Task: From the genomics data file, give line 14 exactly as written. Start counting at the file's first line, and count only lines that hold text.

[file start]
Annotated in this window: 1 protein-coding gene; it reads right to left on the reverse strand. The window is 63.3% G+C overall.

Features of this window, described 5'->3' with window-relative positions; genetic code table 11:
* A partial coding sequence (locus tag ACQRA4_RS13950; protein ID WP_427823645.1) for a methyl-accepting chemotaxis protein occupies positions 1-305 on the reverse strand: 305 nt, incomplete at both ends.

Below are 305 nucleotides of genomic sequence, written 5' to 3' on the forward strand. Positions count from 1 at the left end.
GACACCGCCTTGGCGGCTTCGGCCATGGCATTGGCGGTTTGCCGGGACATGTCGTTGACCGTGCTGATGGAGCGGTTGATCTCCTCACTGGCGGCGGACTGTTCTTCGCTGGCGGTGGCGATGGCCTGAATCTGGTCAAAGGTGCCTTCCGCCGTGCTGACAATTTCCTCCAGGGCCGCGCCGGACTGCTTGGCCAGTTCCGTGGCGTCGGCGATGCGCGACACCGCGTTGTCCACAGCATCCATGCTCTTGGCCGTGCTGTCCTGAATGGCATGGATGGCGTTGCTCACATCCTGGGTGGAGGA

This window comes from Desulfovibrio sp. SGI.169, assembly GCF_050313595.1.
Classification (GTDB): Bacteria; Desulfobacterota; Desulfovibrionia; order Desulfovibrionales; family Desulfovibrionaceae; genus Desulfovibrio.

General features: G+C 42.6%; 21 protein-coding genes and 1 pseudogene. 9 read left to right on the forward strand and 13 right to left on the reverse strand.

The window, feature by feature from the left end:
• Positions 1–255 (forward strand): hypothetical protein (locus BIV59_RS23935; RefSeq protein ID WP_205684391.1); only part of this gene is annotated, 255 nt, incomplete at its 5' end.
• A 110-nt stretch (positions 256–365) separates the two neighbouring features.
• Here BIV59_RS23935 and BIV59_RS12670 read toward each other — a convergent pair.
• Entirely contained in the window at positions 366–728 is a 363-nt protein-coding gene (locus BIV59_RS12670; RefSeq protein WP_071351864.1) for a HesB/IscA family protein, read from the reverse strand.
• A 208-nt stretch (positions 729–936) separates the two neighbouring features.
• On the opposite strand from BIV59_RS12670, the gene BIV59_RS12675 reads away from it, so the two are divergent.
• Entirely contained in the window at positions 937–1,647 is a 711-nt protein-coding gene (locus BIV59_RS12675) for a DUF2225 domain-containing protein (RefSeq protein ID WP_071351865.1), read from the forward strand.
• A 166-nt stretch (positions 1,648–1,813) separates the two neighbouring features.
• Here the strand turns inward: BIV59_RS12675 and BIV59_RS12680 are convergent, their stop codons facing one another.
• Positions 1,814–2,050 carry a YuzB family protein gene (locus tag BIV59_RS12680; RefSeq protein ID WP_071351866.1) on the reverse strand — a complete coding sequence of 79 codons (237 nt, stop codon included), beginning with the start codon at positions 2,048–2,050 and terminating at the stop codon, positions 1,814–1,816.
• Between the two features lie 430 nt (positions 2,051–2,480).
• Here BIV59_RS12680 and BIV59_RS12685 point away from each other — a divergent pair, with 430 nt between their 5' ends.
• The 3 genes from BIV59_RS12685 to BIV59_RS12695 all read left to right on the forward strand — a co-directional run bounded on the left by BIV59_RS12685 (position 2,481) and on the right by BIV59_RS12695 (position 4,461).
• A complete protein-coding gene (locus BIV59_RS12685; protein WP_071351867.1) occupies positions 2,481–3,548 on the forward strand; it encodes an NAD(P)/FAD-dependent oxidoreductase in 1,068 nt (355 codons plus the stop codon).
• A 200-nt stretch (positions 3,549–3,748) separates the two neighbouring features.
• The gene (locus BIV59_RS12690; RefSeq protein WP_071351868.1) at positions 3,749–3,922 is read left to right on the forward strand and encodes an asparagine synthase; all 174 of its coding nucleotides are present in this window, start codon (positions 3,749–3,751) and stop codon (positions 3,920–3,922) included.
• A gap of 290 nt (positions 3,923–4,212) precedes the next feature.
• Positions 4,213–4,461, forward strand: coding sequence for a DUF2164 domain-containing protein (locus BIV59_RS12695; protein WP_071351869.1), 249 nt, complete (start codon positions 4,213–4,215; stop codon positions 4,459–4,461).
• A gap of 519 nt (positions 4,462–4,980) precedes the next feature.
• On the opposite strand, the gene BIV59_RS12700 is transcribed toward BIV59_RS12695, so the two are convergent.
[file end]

• A 208-nt stretch (positions 729–936) separates the two neighbouring features.